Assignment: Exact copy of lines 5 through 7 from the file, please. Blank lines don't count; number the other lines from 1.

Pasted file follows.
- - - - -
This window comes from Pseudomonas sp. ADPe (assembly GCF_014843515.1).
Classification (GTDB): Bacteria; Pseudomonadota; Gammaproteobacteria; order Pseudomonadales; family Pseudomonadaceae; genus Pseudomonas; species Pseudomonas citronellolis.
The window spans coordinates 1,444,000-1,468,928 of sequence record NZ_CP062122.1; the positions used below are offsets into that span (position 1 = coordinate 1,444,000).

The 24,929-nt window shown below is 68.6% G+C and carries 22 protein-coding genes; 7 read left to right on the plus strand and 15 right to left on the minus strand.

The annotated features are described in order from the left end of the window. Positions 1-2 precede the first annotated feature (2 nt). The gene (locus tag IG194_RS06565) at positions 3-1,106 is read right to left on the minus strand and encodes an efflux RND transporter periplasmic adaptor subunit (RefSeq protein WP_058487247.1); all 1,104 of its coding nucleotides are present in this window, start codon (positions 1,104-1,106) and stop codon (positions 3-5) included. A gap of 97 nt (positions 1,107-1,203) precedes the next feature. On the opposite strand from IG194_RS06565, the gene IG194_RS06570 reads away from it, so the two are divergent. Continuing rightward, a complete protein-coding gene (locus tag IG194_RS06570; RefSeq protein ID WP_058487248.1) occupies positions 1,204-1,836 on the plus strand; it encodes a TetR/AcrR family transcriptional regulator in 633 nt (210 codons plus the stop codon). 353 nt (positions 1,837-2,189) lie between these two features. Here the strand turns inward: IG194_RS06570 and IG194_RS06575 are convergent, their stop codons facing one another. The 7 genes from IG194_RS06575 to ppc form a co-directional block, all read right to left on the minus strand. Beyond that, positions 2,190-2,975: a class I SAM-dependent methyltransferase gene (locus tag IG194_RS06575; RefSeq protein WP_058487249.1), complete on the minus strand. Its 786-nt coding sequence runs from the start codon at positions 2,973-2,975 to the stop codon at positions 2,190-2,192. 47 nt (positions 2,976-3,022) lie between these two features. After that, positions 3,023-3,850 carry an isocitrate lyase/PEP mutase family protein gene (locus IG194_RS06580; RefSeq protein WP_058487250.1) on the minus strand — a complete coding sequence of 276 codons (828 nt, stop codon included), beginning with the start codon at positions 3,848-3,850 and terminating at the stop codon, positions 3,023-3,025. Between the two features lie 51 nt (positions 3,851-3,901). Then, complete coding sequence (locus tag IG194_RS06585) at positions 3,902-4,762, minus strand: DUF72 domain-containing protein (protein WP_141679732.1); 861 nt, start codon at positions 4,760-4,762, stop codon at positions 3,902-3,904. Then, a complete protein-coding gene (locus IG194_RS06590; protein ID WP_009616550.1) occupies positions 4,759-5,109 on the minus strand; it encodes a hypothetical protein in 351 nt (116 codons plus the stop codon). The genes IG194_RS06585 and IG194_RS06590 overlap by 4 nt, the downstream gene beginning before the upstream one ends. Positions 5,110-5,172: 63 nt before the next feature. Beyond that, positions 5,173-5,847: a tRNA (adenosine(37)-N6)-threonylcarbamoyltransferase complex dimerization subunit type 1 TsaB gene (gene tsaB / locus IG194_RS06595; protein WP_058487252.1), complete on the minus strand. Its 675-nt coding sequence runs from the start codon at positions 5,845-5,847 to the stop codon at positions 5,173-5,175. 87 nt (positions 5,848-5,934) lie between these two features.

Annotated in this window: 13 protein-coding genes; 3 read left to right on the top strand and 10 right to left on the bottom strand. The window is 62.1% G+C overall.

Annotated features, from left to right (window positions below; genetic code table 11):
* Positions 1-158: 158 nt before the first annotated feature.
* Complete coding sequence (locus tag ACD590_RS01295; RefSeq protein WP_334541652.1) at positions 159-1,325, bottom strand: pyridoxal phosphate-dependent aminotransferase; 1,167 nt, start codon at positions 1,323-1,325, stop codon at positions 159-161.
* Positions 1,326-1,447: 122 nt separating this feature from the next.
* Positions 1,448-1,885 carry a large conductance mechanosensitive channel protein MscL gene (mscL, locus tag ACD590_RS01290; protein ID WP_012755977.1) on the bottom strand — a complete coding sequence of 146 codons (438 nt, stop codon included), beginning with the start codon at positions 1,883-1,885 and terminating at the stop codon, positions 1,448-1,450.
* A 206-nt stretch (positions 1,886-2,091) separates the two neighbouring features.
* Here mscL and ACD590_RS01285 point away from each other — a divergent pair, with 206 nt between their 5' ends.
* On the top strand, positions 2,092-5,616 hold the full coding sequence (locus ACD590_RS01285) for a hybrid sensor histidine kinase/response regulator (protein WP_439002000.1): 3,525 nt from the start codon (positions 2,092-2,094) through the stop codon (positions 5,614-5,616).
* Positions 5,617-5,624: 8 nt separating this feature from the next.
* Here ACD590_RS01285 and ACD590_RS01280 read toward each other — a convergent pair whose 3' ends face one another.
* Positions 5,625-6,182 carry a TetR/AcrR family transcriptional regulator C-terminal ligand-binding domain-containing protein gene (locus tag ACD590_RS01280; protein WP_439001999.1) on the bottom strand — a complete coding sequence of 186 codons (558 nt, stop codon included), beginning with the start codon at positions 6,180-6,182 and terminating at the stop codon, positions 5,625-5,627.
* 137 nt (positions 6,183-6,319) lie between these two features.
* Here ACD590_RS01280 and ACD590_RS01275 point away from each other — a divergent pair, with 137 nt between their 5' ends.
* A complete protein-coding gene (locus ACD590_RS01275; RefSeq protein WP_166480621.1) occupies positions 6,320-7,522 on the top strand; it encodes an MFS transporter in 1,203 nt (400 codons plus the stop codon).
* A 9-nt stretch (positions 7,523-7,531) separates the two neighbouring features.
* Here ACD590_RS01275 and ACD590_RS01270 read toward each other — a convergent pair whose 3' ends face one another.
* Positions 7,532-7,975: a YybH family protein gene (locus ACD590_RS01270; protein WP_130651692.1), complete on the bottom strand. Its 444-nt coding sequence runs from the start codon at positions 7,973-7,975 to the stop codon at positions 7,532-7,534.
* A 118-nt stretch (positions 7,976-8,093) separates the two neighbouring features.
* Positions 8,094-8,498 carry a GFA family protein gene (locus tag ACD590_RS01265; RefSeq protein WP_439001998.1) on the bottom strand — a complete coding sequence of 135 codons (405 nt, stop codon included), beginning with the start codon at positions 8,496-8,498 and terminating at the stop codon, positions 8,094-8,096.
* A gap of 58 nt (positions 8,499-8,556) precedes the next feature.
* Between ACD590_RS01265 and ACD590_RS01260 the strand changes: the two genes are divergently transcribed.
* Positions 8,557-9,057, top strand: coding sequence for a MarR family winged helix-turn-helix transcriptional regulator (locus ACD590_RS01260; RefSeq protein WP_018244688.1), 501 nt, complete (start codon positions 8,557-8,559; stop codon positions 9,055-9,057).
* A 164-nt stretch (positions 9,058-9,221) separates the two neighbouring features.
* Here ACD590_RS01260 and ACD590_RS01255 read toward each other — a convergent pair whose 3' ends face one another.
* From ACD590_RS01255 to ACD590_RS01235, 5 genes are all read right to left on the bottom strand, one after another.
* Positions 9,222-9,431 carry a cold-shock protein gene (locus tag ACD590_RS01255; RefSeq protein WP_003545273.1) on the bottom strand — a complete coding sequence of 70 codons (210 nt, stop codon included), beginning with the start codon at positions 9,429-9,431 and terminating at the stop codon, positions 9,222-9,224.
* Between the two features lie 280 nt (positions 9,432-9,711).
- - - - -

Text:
The annotated features are described in order from the left end of the window. Positions 1-2 precede the first annotated feature (2 nt). The gene (locus tag IG194_RS06565) at positions 3-1,106 is read right to left on the minus strand and encodes an efflux RND transporter periplasmic adaptor subunit (RefSeq protein WP_058487247.1); all 1,104 of its coding nucleotides are present in this window, start codon (positions 1,104-1,106) and stop codon (positions 3-5) included. A gap of 97 nt (positions 1,107-1,203) precedes the next feature. On the opposite strand from IG194_RS06565, the gene IG194_RS06570 reads away from it, so the two are divergent. Continuing rightward, a complete protein-coding gene (locus tag IG194_RS06570; RefSeq protein ID WP_058487248.1) occupies positions 1,204-1,836 on the plus strand; it encodes a TetR/AcrR family transcriptional regulator in 633 nt (210 codons plus the stop codon). 353 nt (positions 1,837-2,189) lie between these two features. Here the strand turns inward: IG194_RS06570 and IG194_RS06575 are convergent, their stop codons facing one another. The 7 genes from IG194_RS06575 to ppc form a co-directional block, all read right to left on the minus strand. Beyond that, positions 2,190-2,975: a class I SAM-dependent methyltransferase gene (locus tag IG194_RS06575; RefSeq protein WP_058487249.1), complete on the minus strand. Its 786-nt coding sequence runs from the start codon at positions 2,973-2,975 to the stop codon at positions 2,190-2,192. 47 nt (positions 2,976-3,022) lie between these two features. After that, positions 3,023-3,850 carry an isocitrate lyase/PEP mutase family protein gene (locus IG194_RS06580; RefSeq protein WP_058487250.1) on the minus strand — a complete coding sequence of 276 codons (828 nt, stop codon included), beginning with the start codon at positions 3,848-3,850 and terminating at the stop codon, positions 3,023-3,025. Between the two features lie 51 nt (positions 3,851-3,901). Then, complete coding sequence (locus tag IG194_RS06585) at positions 3,902-4,762, minus strand: DUF72 domain-containing protein (protein WP_141679732.1); 861 nt, start codon at positions 4,760-4,762, stop codon at positions 3,902-3,904. Then, a complete protein-coding gene (locus IG194_RS06590; protein ID WP_009616550.1) occupies positions 4,759-5,109 on the minus strand; it encodes a hypothetical protein in 351 nt (116 codons plus the stop codon). The genes IG194_RS06585 and IG194_RS06590 overlap by 4 nt, the downstream gene beginning before the upstream one ends. Positions 5,110-5,172: 63 nt before the next feature. Beyond that, positions 5,173-5,847: a tRNA (adenosine(37)-N6)-threonylcarbamoyltransferase complex dimerization subunit type 1 TsaB gene (gene tsaB / locus IG194_RS06595; protein WP_058487252.1), complete on the minus strand. Its 675-nt coding sequence runs from the start codon at positions 5,845-5,847 to the stop codon at positions 5,173-5,175. 87 nt (positions 5,848-5,934) lie between these two features.

Annotated in this window: 13 protein-coding genes; 3 read left to right on the top strand and 10 right to left on the bottom strand. The window is 62.1% G+C overall.

Annotated features, from left to right (window positions below; genetic code table 11):